Posted on December 15, 2005 | Permalink | Comments (0) | TrackBack

It's True: Yahoo Acquires del.icio.us

As first reported by TechCrunch and now echoing throughout the web, Yahoo! has purchases del.icio.us, the leader in social bookmarking. There's no word on how this will integrate with Yahoo's other services, but done right, it could be huge.

Yahoo has already purchased photo tagging site Flickr, and unveiled its own tagging platform MyWeb 2.0. With Amazon getting in on tagging, the momentum seems to be increasing in this area. While search technology is (hopefully) getting better at semantic analysis, these tagging sites may provide additional insight into words, meanings, and the sites that we browse.

I think of a "tag" as a semi-reliable label on an arbitratry grouping of objects. Semi-reliable because anyone can tag anything with any word they like, which introduces noise to the system. However, humans do noise filtering and disambiguation all the time using their brains and it seems inevitable that we will be modeling that activity to some extent, improving the search and retrieval of information. While systems today seem to make good suggestions, the addition of more and more layers of context might continue to improve the user experience and the value we get.

Could machines become intuitive? One of the most intuitive things we humans do is use language. We draw understandings and make new creations without knowing how we do it at the time; it's a fully intuitive process that occurs below conscious awareness. Can we model this process in such a way as to create analogs in information systems? If so, we have a growing corpus of text, and relationships between texts through hyperlinking and tagging.

While many think of Google as building the ultimate information system, we would be foolish to overlook Yahoo, quietly building an aresnal of highly-addictive social internet tools bound to tap into the intelligence of group activity which may emerge if the right mix of constraints and freedoms is implemented.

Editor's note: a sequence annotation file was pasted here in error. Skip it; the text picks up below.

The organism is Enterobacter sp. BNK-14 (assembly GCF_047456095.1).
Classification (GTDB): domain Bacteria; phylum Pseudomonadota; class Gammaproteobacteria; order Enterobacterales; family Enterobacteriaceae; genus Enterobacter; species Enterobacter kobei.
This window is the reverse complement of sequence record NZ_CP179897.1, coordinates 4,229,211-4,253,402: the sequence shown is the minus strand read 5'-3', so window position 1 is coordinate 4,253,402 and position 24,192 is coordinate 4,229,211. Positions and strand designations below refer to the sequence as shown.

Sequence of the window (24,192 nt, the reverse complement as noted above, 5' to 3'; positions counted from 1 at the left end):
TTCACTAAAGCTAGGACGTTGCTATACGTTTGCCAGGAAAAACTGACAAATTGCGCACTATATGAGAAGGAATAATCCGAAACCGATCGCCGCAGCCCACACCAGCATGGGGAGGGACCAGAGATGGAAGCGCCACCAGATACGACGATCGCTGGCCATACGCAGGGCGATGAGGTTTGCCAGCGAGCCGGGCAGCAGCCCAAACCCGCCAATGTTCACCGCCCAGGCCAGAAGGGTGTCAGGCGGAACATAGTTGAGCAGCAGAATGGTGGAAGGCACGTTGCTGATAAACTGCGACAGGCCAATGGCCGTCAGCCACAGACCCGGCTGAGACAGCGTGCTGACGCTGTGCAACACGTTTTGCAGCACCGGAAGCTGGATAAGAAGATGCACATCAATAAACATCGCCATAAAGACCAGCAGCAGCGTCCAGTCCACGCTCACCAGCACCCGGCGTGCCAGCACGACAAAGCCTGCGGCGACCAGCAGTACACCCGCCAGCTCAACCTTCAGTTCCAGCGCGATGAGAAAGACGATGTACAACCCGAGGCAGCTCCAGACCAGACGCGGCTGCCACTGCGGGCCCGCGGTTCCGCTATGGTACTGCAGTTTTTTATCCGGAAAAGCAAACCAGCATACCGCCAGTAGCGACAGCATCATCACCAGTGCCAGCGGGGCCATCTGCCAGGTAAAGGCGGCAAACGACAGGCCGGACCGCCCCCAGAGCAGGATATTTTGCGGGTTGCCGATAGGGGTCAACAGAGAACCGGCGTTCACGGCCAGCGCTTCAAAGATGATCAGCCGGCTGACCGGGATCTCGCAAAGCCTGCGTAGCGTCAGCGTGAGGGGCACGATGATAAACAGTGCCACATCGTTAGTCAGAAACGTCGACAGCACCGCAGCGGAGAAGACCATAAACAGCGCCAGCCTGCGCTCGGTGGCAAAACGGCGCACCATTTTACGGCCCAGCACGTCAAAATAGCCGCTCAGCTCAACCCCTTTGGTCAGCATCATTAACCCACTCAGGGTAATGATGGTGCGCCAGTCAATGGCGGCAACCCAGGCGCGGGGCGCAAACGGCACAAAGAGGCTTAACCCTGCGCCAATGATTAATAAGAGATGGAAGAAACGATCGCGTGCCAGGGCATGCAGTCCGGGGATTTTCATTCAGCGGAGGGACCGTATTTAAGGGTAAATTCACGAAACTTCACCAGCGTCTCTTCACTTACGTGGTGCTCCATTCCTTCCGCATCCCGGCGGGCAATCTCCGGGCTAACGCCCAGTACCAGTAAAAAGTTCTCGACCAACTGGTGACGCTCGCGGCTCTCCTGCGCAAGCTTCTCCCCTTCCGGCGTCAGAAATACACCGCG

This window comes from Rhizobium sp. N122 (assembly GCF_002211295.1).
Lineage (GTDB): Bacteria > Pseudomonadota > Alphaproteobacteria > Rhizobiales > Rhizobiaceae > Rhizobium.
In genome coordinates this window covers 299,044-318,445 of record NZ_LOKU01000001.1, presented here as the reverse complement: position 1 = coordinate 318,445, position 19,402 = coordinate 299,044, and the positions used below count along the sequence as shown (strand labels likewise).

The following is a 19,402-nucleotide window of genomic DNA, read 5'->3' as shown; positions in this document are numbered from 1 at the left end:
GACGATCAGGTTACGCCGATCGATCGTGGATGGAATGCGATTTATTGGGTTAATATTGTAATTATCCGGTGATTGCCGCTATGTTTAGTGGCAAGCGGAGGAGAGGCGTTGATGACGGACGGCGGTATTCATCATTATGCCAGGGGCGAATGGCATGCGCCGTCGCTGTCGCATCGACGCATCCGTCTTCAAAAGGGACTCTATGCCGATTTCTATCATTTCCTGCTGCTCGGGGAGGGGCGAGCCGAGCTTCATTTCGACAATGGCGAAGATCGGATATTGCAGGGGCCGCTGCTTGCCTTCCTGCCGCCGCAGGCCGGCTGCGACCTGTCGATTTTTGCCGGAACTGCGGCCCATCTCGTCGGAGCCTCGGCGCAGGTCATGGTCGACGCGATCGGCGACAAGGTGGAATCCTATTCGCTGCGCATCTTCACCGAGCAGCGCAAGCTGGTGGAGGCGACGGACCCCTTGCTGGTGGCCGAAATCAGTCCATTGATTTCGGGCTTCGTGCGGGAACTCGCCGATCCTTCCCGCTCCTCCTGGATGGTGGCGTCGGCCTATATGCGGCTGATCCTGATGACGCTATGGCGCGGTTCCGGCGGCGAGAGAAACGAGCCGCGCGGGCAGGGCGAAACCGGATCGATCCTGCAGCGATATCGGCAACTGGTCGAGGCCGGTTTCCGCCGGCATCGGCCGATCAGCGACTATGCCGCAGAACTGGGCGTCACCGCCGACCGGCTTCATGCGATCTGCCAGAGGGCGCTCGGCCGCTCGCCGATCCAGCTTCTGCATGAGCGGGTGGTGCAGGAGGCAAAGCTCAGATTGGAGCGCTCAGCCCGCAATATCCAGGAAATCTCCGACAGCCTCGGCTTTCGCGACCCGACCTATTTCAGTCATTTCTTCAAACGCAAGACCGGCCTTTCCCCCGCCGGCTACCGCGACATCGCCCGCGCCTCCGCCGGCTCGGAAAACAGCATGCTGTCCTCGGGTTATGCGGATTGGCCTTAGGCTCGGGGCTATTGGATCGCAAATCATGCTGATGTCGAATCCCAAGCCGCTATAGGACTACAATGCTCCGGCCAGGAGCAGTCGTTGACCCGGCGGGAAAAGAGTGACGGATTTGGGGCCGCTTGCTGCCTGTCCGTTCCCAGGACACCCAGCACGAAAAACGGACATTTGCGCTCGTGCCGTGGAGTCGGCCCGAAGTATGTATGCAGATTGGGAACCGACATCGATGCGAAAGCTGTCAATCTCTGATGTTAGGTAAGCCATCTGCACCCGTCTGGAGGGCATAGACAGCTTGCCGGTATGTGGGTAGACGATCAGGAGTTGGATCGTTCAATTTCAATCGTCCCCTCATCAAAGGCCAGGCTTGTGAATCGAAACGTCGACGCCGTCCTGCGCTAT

Posted on December 9, 2005 | Permalink | Comments (2) | TrackBack

iTunes Video Downloads: Now include NBC, USA's Monk, and SciFi

Apple's inclusion of ABC/Disner and Pixar content on the Video download section of iTunes was just the beginning, a taste of things to come. Today on the iTunes Music Store you can download to iTunes and your video iPod episodes of Monk, Battlestar Galactica, and many NBC television shows both new and old!  Even Knight Rider and NBC staple Law & Order are now available for purchase.

This development comes on the heels of several video-related rumors, including the possibility that ESPN might want their content on iTunes, the addition of other television networks to the iTunes download area, and speculation that Apple may release a new Mac Mini code-named Kaleidoscope with media center PVR capabilities and integrated iPod dock.

I wonder who initiated the deal with SciFi and USA.  It makes sense that Apple, looking for content producers, would be initiating contact, but you may recall that the producers of Battlestar Galactica were very progressive when they put out director commentary podcasts and even downloads of a few early episodes when media buzz was reaching its peak. The iTunes video store seems the ideal place for online media-savvy production houses to advance new ideas and content that won't make it to TV.

Posted on December 6, 2005 | Permalink | Comments (0) | TrackBack